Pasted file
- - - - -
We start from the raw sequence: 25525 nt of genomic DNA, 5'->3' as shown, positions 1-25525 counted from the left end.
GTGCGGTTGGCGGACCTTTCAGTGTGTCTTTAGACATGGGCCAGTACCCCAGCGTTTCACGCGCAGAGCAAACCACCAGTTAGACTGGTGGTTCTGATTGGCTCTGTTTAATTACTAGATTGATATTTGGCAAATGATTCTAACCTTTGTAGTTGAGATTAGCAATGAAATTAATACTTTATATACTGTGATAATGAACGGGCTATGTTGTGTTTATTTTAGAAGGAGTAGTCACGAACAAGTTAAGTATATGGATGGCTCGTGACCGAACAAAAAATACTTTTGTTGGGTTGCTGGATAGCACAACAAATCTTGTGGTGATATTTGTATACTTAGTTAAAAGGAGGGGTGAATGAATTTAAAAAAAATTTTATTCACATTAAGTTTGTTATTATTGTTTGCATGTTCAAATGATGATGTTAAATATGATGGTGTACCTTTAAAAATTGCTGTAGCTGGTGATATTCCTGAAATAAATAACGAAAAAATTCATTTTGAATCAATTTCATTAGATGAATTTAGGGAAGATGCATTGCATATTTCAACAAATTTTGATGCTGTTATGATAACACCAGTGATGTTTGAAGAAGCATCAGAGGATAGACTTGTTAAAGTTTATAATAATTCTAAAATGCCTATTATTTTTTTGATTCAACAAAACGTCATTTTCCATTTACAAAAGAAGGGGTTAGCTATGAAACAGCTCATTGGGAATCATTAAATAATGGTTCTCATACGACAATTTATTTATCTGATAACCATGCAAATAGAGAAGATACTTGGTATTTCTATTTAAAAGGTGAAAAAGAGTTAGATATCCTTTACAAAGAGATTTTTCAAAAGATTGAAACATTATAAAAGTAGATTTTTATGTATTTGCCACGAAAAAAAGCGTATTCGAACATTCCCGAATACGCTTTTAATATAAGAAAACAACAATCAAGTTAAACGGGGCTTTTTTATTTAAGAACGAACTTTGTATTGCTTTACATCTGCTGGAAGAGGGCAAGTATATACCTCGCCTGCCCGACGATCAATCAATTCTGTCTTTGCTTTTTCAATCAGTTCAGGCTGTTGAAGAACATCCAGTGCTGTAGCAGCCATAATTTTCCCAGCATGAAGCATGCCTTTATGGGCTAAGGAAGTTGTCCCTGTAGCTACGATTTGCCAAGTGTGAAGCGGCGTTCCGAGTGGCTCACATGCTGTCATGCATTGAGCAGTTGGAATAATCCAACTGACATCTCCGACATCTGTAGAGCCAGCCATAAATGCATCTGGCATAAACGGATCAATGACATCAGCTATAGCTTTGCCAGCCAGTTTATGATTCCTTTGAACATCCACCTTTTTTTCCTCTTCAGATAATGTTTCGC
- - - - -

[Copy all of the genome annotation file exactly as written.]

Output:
We start from the raw sequence: 25525 nt of genomic DNA, 5'->3' as shown, positions 1-25525 counted from the left end.
GTGCGGTTGGCGGACCTTTCAGTGTGTCTTTAGACATGGGCCAGTACCCCAGCGTTTCACGCGCAGAGCAAACCACCAGTTAGACTGGTGGTTCTGATTGGCTCTGTTTAATTACTAGATTGATATTTGGCAAATGATTCTAACCTTTGTAGTTGAGATTAGCAATGAAATTAATACTTTATATACTGTGATAATGAACGGGCTATGTTGTGTTTATTTTAGAAGGAGTAGTCACGAACAAGTTAAGTATATGGATGGCTCGTGACCGAACAAAAAATACTTTTGTTGGGTTGCTGGATAGCACAACAAATCTTGTGGTGATATTTGTATACTTAGTTAAAAGGAGGGGTGAATGAATTTAAAAAAAATTTTATTCACATTAAGTTTGTTATTATTGTTTGCATGTTCAAATGATGATGTTAAATATGATGGTGTACCTTTAAAAATTGCTGTAGCTGGTGATATTCCTGAAATAAATAACGAAAAAATTCATTTTGAATCAATTTCATTAGATGAATTTAGGGAAGATGCATTGCATATTTCAACAAATTTTGATGCTGTTATGATAACACCAGTGATGTTTGAAGAAGCATCAGAGGATAGACTTGTTAAAGTTTATAATAATTCTAAAATGCCTATTATTTTTTTGATTCAACAAAACGTCATTTTCCATTTACAAAAGAAGGGGTTAGCTATGAAACAGCTCATTGGGAATCATTAAATAATGGTTCTCATACGACAATTTATTTATCTGATAACCATGCAAATAGAGAAGATACTTGGTATTTCTATTTAAAAGGTGAAAAAGAGTTAGATATCCTTTACAAAGAGATTTTTCAAAAGATTGAAACATTATAAAAGTAGATTTTTATGTATTTGCCACGAAAAAAAGCGTATTCGAACATTCCCGAATACGCTTTTAATATAAGAAAACAACAATCAAGTTAAACGGGGCTTTTTTATTTAAGAACGAACTTTGTATTGCTTTACATCTGCTGGAAGAGGGCAAGTATATACCTCGCCTGCCCGACGATCAATCAATTCTGTCTTTGCTTTTTCAATCAGTTCAGGCTGTTGAAGAACATCCAGTGCTGTAGCAGCCATAATTTTCCCAGCATGAAGCATGCCTTTATGGGCTAAGGAAGTTGTCCCTGTAGCTACGATTTGCCAAGTGTGAAGCGGCGTTCCGAGTGGCTCACATGCTGTCATGCATTGAGCAGTTGGAATAATCCAACTGACATCTCCGACATCTGTAGAGCCAGCCATAAATGCATCTGGCATAAACGGATCAATGACATCAGCTATAGCTTTGCCAGCCAGTTTATGATTCCTTTGAACATCCACCTTTTTTTCCTCTTCAGATAATGTTTCGC